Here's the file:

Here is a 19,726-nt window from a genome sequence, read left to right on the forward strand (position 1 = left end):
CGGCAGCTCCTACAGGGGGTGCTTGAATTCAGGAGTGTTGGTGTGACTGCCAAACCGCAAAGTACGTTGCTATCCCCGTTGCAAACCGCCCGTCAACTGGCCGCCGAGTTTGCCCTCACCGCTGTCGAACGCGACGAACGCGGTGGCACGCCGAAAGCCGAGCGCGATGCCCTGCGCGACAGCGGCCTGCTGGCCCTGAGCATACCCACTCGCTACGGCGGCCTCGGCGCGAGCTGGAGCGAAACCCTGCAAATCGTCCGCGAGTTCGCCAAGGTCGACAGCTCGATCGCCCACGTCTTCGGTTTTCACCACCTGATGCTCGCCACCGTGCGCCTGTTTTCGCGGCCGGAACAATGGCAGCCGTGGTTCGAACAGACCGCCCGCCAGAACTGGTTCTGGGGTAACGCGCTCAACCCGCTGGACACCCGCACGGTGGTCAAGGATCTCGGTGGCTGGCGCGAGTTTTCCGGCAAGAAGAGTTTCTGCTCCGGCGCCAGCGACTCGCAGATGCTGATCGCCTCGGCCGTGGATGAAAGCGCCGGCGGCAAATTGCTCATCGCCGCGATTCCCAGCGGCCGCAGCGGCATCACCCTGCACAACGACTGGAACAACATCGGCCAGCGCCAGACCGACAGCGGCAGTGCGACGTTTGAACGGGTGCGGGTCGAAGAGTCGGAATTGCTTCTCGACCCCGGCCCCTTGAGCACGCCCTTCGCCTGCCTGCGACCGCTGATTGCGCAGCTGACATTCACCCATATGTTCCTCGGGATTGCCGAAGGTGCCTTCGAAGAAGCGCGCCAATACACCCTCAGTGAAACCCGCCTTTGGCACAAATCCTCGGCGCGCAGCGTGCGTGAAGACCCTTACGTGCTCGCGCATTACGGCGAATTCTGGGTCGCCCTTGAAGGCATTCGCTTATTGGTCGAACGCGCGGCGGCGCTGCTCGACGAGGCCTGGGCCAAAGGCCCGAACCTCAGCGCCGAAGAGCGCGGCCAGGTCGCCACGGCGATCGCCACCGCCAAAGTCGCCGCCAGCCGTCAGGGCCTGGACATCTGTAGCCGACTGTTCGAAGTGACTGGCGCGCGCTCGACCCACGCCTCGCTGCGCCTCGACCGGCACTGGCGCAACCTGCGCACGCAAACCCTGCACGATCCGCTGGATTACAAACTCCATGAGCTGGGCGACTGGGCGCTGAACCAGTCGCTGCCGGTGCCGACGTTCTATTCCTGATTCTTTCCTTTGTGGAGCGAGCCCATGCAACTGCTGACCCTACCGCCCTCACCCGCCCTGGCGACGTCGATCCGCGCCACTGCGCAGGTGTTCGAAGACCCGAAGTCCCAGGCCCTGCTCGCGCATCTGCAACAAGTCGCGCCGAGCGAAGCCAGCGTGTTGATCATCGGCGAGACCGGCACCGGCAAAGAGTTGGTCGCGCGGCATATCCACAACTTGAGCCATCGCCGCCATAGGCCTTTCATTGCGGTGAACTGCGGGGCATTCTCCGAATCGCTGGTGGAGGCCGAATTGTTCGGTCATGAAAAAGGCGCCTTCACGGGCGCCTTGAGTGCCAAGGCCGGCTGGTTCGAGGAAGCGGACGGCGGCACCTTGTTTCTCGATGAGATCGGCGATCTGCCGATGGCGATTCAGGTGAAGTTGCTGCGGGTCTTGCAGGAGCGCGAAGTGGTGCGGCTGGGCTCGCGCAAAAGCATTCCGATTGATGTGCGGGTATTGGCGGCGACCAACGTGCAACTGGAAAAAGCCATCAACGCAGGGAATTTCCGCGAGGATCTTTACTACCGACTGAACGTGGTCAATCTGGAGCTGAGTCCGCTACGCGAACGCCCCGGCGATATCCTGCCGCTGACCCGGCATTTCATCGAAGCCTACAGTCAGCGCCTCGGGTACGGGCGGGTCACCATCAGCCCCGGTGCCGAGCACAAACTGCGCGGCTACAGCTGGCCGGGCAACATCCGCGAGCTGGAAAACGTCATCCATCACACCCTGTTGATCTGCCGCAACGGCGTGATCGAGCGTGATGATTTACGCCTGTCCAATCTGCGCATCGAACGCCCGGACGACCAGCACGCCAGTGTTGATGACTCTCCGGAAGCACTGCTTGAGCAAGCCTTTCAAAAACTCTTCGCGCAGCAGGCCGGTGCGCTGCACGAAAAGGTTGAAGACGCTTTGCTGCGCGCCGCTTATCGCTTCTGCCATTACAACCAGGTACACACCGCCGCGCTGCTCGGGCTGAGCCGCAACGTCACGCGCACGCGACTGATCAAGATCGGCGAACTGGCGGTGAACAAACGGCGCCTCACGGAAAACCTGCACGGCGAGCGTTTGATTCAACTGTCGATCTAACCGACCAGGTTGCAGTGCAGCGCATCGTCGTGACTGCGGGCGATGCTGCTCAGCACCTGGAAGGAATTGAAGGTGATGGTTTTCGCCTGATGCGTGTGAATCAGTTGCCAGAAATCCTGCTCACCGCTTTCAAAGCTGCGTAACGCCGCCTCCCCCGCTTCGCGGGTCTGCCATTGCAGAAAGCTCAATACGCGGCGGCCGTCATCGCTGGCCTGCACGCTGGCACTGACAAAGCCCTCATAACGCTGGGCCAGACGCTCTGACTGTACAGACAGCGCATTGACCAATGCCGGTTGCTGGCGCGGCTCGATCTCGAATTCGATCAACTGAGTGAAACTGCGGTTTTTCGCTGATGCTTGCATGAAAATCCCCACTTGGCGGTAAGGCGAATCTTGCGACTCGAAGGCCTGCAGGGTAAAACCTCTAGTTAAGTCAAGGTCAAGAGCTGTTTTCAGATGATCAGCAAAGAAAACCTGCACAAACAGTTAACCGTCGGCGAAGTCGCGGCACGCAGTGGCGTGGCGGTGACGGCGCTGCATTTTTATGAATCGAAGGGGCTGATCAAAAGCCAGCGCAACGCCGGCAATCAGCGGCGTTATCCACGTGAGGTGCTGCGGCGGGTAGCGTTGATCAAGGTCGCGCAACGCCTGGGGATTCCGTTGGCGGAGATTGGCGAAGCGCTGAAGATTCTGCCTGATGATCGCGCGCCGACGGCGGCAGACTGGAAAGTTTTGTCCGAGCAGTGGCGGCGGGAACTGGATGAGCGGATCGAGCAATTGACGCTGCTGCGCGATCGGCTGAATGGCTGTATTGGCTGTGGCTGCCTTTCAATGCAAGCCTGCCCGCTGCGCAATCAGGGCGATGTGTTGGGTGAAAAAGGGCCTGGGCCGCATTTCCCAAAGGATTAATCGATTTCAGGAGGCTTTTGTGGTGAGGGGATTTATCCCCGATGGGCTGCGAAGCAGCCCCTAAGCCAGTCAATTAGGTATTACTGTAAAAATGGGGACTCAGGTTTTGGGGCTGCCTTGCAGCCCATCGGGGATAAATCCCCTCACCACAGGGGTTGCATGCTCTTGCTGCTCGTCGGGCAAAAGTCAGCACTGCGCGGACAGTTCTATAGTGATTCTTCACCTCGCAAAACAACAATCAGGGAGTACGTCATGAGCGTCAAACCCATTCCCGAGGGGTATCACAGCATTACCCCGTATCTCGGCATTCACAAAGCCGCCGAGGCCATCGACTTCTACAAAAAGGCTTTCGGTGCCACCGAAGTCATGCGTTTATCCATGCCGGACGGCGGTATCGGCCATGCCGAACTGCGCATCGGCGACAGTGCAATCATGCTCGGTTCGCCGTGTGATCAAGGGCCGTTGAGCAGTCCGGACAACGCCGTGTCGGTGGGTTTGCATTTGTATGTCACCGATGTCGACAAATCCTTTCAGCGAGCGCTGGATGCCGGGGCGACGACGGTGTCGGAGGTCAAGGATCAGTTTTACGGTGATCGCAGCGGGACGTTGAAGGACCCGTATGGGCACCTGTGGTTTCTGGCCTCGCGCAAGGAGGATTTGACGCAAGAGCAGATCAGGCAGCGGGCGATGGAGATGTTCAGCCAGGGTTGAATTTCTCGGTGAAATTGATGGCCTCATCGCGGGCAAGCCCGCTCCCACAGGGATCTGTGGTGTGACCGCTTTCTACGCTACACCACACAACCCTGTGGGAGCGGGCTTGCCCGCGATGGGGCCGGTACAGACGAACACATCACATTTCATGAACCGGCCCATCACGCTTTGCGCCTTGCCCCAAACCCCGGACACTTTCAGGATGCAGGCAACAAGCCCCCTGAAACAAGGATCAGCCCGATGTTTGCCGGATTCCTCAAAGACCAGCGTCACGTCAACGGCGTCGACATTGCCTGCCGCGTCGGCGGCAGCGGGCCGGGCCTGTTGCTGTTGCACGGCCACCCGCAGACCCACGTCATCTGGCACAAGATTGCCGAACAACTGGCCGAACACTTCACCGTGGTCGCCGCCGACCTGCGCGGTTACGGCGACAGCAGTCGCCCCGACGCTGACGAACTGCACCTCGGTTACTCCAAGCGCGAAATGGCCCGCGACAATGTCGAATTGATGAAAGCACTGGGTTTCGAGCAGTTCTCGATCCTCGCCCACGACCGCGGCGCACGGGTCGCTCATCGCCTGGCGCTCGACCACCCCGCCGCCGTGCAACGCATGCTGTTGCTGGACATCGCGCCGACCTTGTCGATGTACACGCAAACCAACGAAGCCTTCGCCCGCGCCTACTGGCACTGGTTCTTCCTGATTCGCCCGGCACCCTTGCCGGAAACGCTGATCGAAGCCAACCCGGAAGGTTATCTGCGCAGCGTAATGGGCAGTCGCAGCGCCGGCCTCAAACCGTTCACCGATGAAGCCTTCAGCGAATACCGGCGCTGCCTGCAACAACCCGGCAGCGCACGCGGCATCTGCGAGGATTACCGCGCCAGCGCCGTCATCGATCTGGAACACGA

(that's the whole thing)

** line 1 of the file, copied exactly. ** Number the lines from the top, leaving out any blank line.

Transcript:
Here is a 19,726-nt window from a genome sequence, read left to right on the forward strand (position 1 = left end):